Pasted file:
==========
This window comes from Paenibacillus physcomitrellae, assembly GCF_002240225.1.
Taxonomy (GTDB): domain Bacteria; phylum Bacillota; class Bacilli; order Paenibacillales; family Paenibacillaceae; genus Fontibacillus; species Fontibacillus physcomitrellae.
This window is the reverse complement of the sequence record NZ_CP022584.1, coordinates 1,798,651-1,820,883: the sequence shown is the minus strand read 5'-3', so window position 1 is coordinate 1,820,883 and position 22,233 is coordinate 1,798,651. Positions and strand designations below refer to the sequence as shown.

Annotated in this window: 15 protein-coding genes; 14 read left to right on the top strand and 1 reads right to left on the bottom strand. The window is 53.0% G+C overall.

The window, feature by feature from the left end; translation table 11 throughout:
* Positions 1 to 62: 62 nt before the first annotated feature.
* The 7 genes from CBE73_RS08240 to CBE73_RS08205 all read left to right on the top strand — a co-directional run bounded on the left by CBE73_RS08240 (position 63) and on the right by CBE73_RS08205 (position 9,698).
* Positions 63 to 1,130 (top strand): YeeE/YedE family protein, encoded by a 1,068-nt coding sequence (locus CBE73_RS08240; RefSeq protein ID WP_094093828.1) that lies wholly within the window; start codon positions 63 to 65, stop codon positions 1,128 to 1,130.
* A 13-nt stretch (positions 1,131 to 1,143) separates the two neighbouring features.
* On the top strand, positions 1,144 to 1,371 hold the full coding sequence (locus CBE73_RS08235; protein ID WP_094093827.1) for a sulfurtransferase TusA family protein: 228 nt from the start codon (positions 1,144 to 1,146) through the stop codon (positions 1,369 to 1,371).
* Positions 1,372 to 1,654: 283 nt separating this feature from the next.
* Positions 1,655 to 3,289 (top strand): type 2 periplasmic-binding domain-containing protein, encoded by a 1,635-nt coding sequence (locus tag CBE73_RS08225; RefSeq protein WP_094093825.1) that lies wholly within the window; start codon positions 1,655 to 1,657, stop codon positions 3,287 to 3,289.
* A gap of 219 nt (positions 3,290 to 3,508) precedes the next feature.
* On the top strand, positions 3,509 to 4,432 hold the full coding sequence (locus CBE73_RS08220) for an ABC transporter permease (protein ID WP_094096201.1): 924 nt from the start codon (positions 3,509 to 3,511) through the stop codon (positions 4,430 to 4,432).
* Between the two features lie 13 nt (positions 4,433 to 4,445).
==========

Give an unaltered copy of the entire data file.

This window comes from Paenibacillus physcomitrellae, assembly GCF_002240225.1.
Taxonomy (GTDB): domain Bacteria; phylum Bacillota; class Bacilli; order Paenibacillales; family Paenibacillaceae; genus Fontibacillus; species Fontibacillus physcomitrellae.
This window is the reverse complement of the sequence record NZ_CP022584.1, coordinates 1,798,651-1,820,883: the sequence shown is the minus strand read 5'-3', so window position 1 is coordinate 1,820,883 and position 22,233 is coordinate 1,798,651. Positions and strand designations below refer to the sequence as shown.

Annotated in this window: 15 protein-coding genes; 14 read left to right on the top strand and 1 reads right to left on the bottom strand. The window is 53.0% G+C overall.

The window, feature by feature from the left end; translation table 11 throughout:
* Positions 1 to 62: 62 nt before the first annotated feature.
* The 7 genes from CBE73_RS08240 to CBE73_RS08205 all read left to right on the top strand — a co-directional run bounded on the left by CBE73_RS08240 (position 63) and on the right by CBE73_RS08205 (position 9,698).
* Positions 63 to 1,130 (top strand): YeeE/YedE family protein, encoded by a 1,068-nt coding sequence (locus CBE73_RS08240; RefSeq protein ID WP_094093828.1) that lies wholly within the window; start codon positions 63 to 65, stop codon positions 1,128 to 1,130.
* A 13-nt stretch (positions 1,131 to 1,143) separates the two neighbouring features.
* On the top strand, positions 1,144 to 1,371 hold the full coding sequence (locus CBE73_RS08235; protein ID WP_094093827.1) for a sulfurtransferase TusA family protein: 228 nt from the start codon (positions 1,144 to 1,146) through the stop codon (positions 1,369 to 1,371).
* Positions 1,372 to 1,654: 283 nt separating this feature from the next.
* Positions 1,655 to 3,289 (top strand): type 2 periplasmic-binding domain-containing protein, encoded by a 1,635-nt coding sequence (locus tag CBE73_RS08225; RefSeq protein WP_094093825.1) that lies wholly within the window; start codon positions 1,655 to 1,657, stop codon positions 3,287 to 3,289.
* A gap of 219 nt (positions 3,290 to 3,508) precedes the next feature.
* On the top strand, positions 3,509 to 4,432 hold the full coding sequence (locus CBE73_RS08220) for an ABC transporter permease (protein ID WP_094096201.1): 924 nt from the start codon (positions 3,509 to 3,511) through the stop codon (positions 4,430 to 4,432).
* Between the two features lie 13 nt (positions 4,433 to 4,445).